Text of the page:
Monday, April 28, 2008
"YES, I think that's it now," says Geri Halliwell. The singer is clutching a mug of tea and standing in the kitchen of her London home as she talks frankly about the Spice Girls and their recent reunion tour. "We've done it and I wouldn't want to go back, although I wouldn’t say it was definitely the last one ...." So there. Exactly ten years after she quit the band that made her name, Ginger Spice looks set to finally hang up her platform boots and Union Jack dress. Here, in her large open-plan house with its wooden floorboards and view of a leafy garden the size of a small park, Geri is well advanced with other, very different plans. She has become a children's author and today reveals how she has based her quirky new characters on her own days as a schoolgirl. She also explains why she has become a National Reading Ambassador for The Sun as part of the National Year Of Reading. "I'd love it if the average person who doesn't necessarily buy books could discover the delights of discovering a good story," she says proudly of her new role. Geri's infectious enthusiasm is currently focused on the project she has been working on in her upstairs office for the past four years. On Friday she publishes her first children's book, Ugenia Lavender -- one of a planned series of six titles aimed at the over-sevens. She is, it is fair to say, very excited about the project. "I know there is prejudice against celebrity authors but if you read my stories you'll know they're not ghost written -- only I could be that bonkers!" she says, self-mockingly. Her cartoon heroine, Ugenia, is clearly a mini Geri, with a swinging bob of clipped ginger hair, a smattering of freckles and a confident, mischievous smile. She is the child of a dinosaur expert and a breakfast telly presenter. The first story paints her as a classic misfit, struggling to find friends at a new school and suffering at the hands of a bully. "Ugenia is definitely a part of me. She's like my inner brat," Geri confesses, adding that the story is loosely based on her own experiences growing up in Watford, Herts ... Geri describes each plot twist in her new book with gleeful detail. "I try and put heart into it," she says. "I think people can feel it when it's real." We are interrupted as Bluebell, Geri's 23-month-old daughter by former boyfriend Sacha Gervasi, toddles into the room carrying a piece of burst pink balloon. Geri is quickly on her knees on the floor playing with her. "I'm a single-parent mother," she says matter-of-factly. "I'm a statistic. I'm like half of Britain. I'm more privileged than most so it would be an insult and hideous to compare myself to those who are really struggling, but I guess I’m like most working mothers in that I have to juggle everything."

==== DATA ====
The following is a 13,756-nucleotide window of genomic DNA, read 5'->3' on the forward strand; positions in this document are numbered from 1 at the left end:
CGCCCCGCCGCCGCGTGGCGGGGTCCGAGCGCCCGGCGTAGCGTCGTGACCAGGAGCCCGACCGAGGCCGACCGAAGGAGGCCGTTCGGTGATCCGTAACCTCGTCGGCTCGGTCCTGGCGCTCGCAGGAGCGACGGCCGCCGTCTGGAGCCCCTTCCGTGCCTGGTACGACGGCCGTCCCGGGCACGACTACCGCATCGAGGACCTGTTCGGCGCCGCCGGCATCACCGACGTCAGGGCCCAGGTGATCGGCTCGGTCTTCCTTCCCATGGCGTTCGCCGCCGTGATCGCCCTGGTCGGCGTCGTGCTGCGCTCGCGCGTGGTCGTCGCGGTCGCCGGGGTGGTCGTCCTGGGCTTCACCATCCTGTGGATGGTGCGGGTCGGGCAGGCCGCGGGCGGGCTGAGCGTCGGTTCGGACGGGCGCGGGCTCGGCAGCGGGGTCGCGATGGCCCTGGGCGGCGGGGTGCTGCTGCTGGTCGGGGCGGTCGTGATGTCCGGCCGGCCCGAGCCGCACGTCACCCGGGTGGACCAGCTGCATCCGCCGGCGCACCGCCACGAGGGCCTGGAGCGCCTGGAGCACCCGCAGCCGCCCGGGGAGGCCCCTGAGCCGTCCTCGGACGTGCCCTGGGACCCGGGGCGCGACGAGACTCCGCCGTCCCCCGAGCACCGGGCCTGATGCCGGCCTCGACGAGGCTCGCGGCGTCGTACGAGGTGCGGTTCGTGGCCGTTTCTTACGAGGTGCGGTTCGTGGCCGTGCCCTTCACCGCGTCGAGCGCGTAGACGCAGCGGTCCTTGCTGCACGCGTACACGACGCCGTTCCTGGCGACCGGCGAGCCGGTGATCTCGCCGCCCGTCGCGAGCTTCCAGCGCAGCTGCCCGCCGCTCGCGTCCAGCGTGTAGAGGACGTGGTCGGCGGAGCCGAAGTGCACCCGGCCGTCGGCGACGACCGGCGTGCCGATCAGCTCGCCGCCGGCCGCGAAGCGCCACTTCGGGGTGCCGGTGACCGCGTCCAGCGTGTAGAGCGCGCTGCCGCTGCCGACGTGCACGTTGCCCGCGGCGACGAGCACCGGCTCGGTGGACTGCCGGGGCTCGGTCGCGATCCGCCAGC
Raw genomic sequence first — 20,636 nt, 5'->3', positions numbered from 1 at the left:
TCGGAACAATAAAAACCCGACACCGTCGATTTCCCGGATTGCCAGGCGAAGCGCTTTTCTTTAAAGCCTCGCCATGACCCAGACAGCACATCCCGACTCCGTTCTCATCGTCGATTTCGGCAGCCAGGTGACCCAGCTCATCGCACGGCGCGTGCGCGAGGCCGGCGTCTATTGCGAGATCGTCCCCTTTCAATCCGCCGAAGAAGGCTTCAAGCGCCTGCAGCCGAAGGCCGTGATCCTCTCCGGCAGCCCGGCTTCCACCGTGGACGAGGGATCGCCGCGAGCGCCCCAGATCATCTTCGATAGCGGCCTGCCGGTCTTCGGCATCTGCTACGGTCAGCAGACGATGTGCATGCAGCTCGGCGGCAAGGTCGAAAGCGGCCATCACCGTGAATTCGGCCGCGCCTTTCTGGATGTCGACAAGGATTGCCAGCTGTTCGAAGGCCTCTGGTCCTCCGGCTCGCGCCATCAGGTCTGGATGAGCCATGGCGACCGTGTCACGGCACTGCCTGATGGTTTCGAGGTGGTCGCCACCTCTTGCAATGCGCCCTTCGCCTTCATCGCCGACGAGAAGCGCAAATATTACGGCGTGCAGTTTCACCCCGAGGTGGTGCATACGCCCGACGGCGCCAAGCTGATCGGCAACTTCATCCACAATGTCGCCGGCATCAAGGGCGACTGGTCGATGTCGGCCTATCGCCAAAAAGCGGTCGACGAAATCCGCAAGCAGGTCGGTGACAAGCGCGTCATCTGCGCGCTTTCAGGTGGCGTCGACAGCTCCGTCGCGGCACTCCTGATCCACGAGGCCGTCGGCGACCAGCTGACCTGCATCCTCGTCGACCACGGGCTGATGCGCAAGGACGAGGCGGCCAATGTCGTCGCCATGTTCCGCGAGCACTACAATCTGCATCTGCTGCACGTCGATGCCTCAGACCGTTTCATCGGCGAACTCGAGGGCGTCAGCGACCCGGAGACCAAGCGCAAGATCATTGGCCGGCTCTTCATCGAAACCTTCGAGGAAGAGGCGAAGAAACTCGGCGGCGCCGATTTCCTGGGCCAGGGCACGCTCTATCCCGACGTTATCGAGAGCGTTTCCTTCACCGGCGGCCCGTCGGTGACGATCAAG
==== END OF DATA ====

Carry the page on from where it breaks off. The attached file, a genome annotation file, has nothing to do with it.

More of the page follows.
Geri really talks at length about the inspiration for this new book series in the Sun article ... which even offers a chance to read the first chapter HERE. I dunno if there is a market for stuff like this but I'm sure she'll sell a few books. I guess it's nice that Geri is able to turn a passion of hers into a real project like this ... and if Madonna can sell kids books then why can't Geri ... tho, I suspect that someone like JK Rowling doesn't have much to worry about. [Source, Source]